Question

A muon is a type of unstable subatomic particle. When high-speed particles from outer space (sometimes called "cosmic rays") collide with atoms in the upper atmosphere, they can create muons which travel toward the Earth. Suppose a muon created in the atmosphere travels at a speed of 0.941c toward the Earth's surface for a distance of 3.48 km, as measured by a stationary observer on Earth, before decaying into other particles.

(a) As measured by the stationary observer on Earth, how much time elapses (in s) between the muon's formation until its decay?

(b) Find the value of the gamma factor that corresponds to the muon's speed.

(c) Now imagine an observer that "rides along" with the traveling muon, moving at the same speed. From this observer's perspective, how much time elapses (in s) between the muon's formation until its decay?

(d) Again from the perspective of the observer traveling along with the muon, what distance (in m) does the muon travel, from its formation to its decay? (e) Now imagine a third observer, who is traveling toward the muon at a speed of c/2, as measured with respect to the Earth. How does the muon's lifetime, as measured by this observer, compare to the lifetime as measured by the stationary observer on Earth?

The lifetime measured by the moving observer is the same as the
lifetime measured by the observer on Earth.

The lifetime measured by the moving observer is longer than the
lifetime measured by the observer on Earth.

The lifetime measured by the moving observer is shorter than the
lifetime measured by the observer on Earth.

Not enough information is known to make a comparison.

Answer #1

(a) The velocity is given and the distance the muon covers before decaying is also given. Therefore the time period when muon is stable is.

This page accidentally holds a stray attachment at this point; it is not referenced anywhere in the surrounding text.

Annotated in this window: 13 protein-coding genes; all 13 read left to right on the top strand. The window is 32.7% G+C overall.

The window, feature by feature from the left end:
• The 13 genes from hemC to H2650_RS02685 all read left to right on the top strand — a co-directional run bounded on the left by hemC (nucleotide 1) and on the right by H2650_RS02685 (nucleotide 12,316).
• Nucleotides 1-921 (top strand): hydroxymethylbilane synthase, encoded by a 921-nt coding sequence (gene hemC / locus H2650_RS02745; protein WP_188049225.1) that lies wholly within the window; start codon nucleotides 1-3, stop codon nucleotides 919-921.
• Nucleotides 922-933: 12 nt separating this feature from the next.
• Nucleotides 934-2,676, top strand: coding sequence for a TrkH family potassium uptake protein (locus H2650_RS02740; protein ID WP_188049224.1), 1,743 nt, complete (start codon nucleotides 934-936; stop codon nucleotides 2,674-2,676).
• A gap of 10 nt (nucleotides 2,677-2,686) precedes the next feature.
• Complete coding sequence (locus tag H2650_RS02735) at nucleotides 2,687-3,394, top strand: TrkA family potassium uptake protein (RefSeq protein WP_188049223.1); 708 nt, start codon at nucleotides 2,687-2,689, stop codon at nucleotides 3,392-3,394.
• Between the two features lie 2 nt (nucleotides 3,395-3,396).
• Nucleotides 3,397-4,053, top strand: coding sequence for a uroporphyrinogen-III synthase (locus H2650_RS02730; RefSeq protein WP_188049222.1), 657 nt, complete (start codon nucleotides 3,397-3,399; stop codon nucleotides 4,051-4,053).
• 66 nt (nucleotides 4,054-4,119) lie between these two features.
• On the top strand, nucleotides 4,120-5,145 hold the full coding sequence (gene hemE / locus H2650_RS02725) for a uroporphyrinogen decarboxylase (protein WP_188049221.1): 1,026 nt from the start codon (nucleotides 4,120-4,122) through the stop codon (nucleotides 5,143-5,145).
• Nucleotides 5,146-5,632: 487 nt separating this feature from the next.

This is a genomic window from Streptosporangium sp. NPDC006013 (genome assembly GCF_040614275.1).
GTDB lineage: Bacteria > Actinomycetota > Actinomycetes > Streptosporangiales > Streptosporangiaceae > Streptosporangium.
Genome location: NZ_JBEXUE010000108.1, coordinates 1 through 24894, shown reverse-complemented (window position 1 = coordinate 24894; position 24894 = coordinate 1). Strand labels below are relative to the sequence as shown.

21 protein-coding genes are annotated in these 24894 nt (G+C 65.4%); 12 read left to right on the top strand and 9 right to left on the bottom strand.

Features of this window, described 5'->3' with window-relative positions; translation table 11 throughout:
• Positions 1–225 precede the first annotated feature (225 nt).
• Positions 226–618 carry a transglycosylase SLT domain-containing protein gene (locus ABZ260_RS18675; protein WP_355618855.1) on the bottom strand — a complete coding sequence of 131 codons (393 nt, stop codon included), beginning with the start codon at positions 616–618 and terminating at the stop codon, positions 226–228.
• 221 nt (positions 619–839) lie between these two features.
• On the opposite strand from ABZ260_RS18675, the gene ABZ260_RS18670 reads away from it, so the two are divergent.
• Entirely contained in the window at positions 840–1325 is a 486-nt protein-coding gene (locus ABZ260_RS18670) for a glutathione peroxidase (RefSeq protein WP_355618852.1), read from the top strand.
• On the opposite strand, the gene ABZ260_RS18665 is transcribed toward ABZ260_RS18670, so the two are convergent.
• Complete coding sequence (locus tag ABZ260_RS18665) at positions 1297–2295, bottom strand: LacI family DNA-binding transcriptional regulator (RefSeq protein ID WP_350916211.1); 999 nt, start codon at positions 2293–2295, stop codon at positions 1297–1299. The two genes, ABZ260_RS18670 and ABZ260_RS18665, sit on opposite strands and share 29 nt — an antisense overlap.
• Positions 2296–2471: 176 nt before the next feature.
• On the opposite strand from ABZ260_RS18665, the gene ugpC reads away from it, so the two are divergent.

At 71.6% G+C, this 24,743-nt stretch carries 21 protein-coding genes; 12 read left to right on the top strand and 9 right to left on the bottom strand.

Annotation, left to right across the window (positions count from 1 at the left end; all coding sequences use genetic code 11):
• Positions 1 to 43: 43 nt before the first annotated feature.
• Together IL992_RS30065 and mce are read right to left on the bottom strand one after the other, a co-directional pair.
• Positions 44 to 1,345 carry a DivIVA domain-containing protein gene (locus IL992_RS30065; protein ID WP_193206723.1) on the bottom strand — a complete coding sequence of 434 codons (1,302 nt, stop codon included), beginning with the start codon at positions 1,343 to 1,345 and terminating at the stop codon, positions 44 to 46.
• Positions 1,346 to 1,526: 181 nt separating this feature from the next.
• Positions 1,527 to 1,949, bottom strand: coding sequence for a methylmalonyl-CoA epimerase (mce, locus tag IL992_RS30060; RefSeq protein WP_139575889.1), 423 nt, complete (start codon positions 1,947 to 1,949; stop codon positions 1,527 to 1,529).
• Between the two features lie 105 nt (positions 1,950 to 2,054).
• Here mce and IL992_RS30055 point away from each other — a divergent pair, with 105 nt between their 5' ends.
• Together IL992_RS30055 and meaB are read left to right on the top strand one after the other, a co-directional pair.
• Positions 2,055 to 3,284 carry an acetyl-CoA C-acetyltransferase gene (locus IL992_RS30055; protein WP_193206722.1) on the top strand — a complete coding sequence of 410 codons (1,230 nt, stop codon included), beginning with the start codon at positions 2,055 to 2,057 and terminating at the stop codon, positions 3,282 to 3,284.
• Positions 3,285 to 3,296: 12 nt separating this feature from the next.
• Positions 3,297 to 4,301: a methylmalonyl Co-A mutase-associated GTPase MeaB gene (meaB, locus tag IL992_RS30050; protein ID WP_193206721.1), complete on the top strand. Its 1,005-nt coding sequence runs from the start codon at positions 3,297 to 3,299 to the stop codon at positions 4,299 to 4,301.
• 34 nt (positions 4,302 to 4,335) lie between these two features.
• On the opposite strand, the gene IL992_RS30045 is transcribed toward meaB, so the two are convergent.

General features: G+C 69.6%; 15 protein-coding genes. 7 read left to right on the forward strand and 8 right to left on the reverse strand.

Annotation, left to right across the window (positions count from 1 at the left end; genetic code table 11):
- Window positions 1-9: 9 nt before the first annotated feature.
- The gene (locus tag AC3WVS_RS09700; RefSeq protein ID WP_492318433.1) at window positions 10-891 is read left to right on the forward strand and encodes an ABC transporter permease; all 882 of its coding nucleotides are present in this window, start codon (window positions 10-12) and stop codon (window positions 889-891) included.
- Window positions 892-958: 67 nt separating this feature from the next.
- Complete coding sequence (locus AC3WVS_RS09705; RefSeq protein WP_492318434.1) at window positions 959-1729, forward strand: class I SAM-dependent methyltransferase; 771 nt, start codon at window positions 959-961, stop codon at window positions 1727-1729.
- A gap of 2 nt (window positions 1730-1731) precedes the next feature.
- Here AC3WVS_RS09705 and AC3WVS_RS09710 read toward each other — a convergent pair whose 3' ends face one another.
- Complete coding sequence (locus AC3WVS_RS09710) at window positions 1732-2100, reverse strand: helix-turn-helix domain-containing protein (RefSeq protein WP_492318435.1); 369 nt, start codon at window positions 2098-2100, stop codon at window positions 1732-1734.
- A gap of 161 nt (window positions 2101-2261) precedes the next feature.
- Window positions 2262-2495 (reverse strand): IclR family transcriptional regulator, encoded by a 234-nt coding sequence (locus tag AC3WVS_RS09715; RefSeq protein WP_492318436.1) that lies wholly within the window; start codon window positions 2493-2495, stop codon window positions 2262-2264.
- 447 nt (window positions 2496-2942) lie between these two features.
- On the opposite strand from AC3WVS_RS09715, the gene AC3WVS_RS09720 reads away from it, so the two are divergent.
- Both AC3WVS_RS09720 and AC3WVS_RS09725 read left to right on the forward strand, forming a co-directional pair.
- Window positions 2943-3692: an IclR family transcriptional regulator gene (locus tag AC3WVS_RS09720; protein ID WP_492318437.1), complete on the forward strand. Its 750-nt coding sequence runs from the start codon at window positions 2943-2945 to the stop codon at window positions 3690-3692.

(b) The gamma factor is given by,

(c) From the muon's reference frame we can say that the time will be, (there will be time dilation)

(d) From the perspective of the observer in muon's reference frame the distance travelled will be, (The distance will be shorter due to Length contraction),

Muons are unstable subatomic particles that decay with a mean
lifetime of 2.197us
(producing electrons and neutrinos) as measured in the inertial
frame of the muons. Many
are produced in the upper atmosphere about 10 km above the surface
of the Earth, and
some of them travel very near the speed of light on their way to
the surface.
A) Calculate the largest distance any particle can travel in
2.197us, with both the time
and the distance measured by observers...

Muons are unstable subatomic particles that decay to electrons
with a mean lifetime of 2.2 μs . They are produced when cosmic rays
bombard the upper atmosphere about 11.1 km above the earth's
surface, and they travel very close to the speed of light. The
problem we want to address is why we see any of them at the earth's
surface.
A. What is the greatest distance a muon could travel during its
2.2 μs lifetime?
B. According to your...

A muon formed high in Earth's atmosphere travels towards Earth
at a speed
v = 0.970c
for a distance of 4.30 km as measured by an observer at rest
with respect to Earth. It then decays into an electron, a neutrino,
and an antineutrino.
(a) How long does the muon survive according to an observer at
rest on Earth?
(b) Compute the gamma factor associated with the muon.
(c) How much time passes according to an observer traveling with
the...